"It's not only important for me, but for any expat living here. We pay taxes but we don't have the right to vote in parliamentary elections. We don't want to give up something that's part of ourselves, which is the citizenship we're born with," Feinberg said. 
A long time coming
Until now, Denmark has been one of the last EU countries that doesn't normally allow dual citizenship through naturalisation. Yet according to the Justice Ministry, which administers laws concerning citizenship, up to 40 percent of people seeking to become naturalised Danish citizens get to keep their original citizenship, for instance if they are refugees and cannot go to their embassy to renounce their citizenship, or if they come from a country that doesn't allow its citizens to renounce their citizenship.
For several decades, Denmark has also allowed dual citizenship for children where one parent is Danish and the other non-Danish.
With the new law, Danes who gave up their Danish citizenship within the past five years will be able to reinstate it. Expats who have applied for Danish citizenship within the past two years yet have not yet renounced their original citizenship will be able to retain the citizenship. For Danes living abroad and expats living in Denmark, there is a nonrefundable one-time application fee of 1,200 kroner (about $200).
For expats living in Denmark, they will have to meet the existing requirements for attaining Danish citizenship, such as having a permanent residence permit and passing a Danish citizenship test. Information about applying for Danish citizenship can be found on the Justice Ministry web page in Danish. 
According to expat Feinberg, "it's a great day for expats and it's a great day for Denmark. I'm glad its over."

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QUIZ: Can you pass the 2022 Danish citizenship test?

If you want to become a Danish citizen, you'll have to prove your knowledge of the country's culture, history, politics and more by passing a citizenship test. Can you pass our quiz version?

QUIZ: Can you pass the 2022 Danish citizenship test?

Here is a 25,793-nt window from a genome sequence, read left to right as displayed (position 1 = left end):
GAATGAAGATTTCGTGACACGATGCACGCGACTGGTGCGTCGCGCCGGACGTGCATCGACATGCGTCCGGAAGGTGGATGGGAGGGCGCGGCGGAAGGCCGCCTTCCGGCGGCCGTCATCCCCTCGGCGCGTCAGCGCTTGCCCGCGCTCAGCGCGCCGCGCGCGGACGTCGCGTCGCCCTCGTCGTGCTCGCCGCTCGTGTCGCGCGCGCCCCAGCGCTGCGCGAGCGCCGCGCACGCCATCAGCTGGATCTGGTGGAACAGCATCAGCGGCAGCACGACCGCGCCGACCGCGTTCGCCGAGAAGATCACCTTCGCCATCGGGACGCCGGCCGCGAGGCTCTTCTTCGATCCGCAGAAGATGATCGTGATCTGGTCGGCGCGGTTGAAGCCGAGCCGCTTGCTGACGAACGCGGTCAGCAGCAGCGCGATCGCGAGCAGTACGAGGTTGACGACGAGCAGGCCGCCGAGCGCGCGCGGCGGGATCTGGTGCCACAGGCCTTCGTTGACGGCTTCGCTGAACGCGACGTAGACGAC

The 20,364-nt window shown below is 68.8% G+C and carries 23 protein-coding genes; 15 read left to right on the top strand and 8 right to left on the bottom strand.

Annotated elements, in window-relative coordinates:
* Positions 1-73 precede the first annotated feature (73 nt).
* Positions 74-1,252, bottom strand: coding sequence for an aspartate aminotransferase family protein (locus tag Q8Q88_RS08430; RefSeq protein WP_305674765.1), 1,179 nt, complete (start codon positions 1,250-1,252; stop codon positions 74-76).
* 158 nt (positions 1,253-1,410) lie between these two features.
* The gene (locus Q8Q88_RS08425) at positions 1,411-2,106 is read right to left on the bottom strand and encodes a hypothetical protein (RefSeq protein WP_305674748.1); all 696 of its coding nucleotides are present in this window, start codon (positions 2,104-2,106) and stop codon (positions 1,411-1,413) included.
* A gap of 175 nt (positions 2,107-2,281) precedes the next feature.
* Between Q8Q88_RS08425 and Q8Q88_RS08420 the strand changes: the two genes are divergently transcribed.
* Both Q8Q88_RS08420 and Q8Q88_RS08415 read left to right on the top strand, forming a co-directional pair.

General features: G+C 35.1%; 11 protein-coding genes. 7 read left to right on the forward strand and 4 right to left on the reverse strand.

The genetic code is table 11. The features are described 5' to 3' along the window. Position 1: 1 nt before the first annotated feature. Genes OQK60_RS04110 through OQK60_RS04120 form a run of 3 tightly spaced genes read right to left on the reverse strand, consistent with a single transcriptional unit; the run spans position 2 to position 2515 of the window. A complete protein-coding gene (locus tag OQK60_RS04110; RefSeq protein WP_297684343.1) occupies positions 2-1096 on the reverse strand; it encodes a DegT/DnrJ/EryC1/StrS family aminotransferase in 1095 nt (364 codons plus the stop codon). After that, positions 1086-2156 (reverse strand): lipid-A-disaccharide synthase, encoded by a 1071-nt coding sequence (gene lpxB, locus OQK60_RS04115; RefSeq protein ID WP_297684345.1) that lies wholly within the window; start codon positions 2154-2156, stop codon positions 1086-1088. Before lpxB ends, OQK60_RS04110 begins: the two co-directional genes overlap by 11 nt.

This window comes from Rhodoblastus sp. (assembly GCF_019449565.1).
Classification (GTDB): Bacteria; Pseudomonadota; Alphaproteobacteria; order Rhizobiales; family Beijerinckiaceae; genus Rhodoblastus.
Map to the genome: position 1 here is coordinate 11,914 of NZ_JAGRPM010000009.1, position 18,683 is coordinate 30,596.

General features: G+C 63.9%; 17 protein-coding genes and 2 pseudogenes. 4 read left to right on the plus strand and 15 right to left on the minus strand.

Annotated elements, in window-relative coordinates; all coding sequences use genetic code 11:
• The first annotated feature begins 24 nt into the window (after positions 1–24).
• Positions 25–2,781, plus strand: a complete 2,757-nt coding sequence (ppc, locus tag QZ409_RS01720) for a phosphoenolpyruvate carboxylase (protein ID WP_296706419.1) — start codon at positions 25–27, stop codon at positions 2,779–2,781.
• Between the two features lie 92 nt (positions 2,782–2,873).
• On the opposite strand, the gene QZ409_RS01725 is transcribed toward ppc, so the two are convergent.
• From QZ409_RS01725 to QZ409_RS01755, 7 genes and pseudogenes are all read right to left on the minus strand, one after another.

A condition of getting Danish citizenship is to demonstrate knowledge of Danish society, culture and history by passing a citizenship test (indfødsretsprøve).

In April 2021, the previous version of the citizenship test, which consisted of 40 multiple choice questions, was supplemented with five extra questions about “Danish values” such as equality, freedom of speech and the relation between legislation and religion. 

The pass mark is 36/45 and at least four of the five Danish values questions must be answered correctly. 

Children under 12, Swedish and Norwegian citizens, and people from the Danish minority in German region Schleswig-Holstein do not need to take the citizenship test.

READ ALSO: How do Denmark’s citizenship rules compare to Sweden and Norway?

While there are 45 questions (and they’re in Danish) in the real test, we’ve compiled 15 for you to have a go at answering. They are all based on the actual test from November 2022.

The pass mark on the real test is 36/45, with at least 4 of the 5 “values” questions (the last 5 questions in the test) correctly answered. In our version, the last 3 questions are taken from the Danish values section of the real test.

The 45 questions in the real citizenship test cover a broader range of topics and styles than those covered here, so please don’t take our quiz as any certain measure of your ability to pass the real thing.